There might be a Belted Kingfisher burrow in the earthen face of Hunters Points, where it drops into the East River and Newtown Creek mouth. HarborLAB spotted one last weekend while paddling with a group of CUNY Baruch College students from the Environmental Cooperation Organization. These beautiful, fish-eating, shallow diving birds typically nest 3′ to 6′ into a steep bank like that of Hunters Point, but can go as deep as 15′. They’re not often seen in these parts. It’s worth investigating whether development will be destroying its habitat, or if the coming park will restore slopes for this and other burrowing birds. It’s also very possible that this fellow was migrating south, given the season, and another sighting on the Bronx River just days before.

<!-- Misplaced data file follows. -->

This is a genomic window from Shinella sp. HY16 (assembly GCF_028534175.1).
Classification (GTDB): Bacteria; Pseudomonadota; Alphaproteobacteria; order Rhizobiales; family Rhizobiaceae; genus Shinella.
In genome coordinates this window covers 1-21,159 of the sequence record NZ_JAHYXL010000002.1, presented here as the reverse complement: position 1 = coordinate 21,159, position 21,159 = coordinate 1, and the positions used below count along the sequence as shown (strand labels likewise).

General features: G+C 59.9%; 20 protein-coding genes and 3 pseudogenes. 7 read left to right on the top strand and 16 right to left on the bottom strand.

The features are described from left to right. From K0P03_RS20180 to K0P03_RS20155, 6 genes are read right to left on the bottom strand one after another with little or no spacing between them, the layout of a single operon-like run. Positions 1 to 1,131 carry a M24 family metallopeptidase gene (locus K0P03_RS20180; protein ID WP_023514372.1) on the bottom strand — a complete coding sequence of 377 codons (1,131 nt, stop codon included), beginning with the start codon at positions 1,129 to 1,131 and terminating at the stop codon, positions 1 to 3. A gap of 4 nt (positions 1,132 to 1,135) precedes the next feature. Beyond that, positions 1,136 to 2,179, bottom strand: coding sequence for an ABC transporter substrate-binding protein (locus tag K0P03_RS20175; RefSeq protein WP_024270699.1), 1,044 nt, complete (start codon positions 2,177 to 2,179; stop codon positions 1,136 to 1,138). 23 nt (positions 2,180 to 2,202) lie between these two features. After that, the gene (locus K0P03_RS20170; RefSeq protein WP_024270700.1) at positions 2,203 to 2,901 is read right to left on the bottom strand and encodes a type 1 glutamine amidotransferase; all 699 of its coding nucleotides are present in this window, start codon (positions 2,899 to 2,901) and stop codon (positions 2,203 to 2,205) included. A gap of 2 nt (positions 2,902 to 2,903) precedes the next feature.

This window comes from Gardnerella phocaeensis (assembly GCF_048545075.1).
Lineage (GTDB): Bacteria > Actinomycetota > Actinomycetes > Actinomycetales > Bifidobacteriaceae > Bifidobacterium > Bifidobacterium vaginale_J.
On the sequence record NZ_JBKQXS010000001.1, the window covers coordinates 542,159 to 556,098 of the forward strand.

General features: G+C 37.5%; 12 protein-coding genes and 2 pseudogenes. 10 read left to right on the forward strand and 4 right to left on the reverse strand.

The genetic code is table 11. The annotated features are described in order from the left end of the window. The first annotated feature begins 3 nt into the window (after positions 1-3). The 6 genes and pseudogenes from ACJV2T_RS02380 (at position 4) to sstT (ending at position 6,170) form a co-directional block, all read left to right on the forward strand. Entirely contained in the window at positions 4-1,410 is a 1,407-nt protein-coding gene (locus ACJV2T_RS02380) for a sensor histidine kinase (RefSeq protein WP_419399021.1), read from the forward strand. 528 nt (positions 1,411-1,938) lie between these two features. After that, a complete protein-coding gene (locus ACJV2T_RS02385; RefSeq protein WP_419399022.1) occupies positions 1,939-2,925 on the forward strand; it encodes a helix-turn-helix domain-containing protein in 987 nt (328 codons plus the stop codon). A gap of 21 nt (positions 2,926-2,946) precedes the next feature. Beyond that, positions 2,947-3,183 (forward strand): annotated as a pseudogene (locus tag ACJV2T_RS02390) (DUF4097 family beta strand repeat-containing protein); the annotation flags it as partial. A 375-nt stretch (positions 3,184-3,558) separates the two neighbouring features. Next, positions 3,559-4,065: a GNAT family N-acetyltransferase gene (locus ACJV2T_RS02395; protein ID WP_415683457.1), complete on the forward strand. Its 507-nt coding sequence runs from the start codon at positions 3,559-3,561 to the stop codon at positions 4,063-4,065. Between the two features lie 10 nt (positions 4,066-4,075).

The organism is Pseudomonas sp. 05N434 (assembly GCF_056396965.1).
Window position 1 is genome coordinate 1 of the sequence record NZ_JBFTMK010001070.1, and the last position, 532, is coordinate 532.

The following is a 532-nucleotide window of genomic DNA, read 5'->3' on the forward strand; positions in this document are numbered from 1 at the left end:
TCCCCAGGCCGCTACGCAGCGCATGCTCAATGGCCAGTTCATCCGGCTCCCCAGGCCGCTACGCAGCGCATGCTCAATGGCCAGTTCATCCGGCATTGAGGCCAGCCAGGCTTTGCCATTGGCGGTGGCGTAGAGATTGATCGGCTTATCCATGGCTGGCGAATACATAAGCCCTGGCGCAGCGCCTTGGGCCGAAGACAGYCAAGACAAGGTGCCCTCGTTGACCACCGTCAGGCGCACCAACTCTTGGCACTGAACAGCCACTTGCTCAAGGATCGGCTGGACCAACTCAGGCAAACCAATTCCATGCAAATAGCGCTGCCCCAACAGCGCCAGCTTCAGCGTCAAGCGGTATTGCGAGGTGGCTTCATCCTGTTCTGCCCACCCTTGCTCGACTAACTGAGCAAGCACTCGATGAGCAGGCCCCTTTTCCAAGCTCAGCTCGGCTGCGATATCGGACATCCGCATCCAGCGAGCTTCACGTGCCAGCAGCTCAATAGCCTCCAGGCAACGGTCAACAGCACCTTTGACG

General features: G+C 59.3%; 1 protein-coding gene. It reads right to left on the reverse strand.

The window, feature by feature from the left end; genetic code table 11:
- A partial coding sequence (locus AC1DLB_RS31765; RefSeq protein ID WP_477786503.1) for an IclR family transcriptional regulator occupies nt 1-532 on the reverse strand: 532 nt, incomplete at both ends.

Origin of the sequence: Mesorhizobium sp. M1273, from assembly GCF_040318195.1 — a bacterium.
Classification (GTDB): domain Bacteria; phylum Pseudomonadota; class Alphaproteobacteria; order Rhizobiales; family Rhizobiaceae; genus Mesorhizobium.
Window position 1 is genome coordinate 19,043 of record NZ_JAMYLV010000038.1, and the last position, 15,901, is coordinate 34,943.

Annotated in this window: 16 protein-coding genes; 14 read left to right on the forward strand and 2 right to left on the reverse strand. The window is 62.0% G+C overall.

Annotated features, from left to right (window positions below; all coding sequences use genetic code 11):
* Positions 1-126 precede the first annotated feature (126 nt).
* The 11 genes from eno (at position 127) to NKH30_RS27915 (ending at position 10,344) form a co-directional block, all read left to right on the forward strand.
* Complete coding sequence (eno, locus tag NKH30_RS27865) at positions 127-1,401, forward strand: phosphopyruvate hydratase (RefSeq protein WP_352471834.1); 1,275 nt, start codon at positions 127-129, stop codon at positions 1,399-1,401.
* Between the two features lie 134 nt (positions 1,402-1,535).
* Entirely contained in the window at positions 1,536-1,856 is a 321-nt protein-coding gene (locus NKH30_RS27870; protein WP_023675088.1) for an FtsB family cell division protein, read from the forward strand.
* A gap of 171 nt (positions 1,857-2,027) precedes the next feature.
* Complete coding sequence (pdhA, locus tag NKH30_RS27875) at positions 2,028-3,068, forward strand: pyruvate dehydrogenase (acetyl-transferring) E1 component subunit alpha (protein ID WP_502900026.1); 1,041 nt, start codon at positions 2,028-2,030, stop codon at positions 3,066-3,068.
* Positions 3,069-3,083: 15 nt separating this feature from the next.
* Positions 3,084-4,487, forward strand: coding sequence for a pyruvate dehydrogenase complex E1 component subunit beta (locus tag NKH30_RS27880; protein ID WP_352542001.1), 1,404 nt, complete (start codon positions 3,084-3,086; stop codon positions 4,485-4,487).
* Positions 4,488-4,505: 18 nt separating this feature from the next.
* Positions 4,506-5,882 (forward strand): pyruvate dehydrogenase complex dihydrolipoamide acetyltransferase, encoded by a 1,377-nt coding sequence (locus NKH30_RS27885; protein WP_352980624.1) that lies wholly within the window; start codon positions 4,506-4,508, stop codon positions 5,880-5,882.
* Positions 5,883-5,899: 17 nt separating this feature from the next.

Looking carefully at these two photos (click to enlarge), you can see the bird on a bare branch overhanging the water.
Okay, that distant silhouette has got to be a bit frustrating. Here’s a closer view of another of the species, on the Bronx River, taken by Charles Berenguer, Jr. at about the same time. Notice the beautiful composition.
Still not satisfied? Here’s a closeup from the Cornell ornithology page. Note that coloring varies from blue to slate to near black. Females have more red banding beneath and, according to some sources, are slightly larger.
Interestingly, the species prefers riffles, according to the U.S. Environmental Protection Agency. We lack those here, but perhaps the shallows and light turbulence of tidal currents passing through areas of rip rap rock, such as those that foot Hunters Point, might simulate it?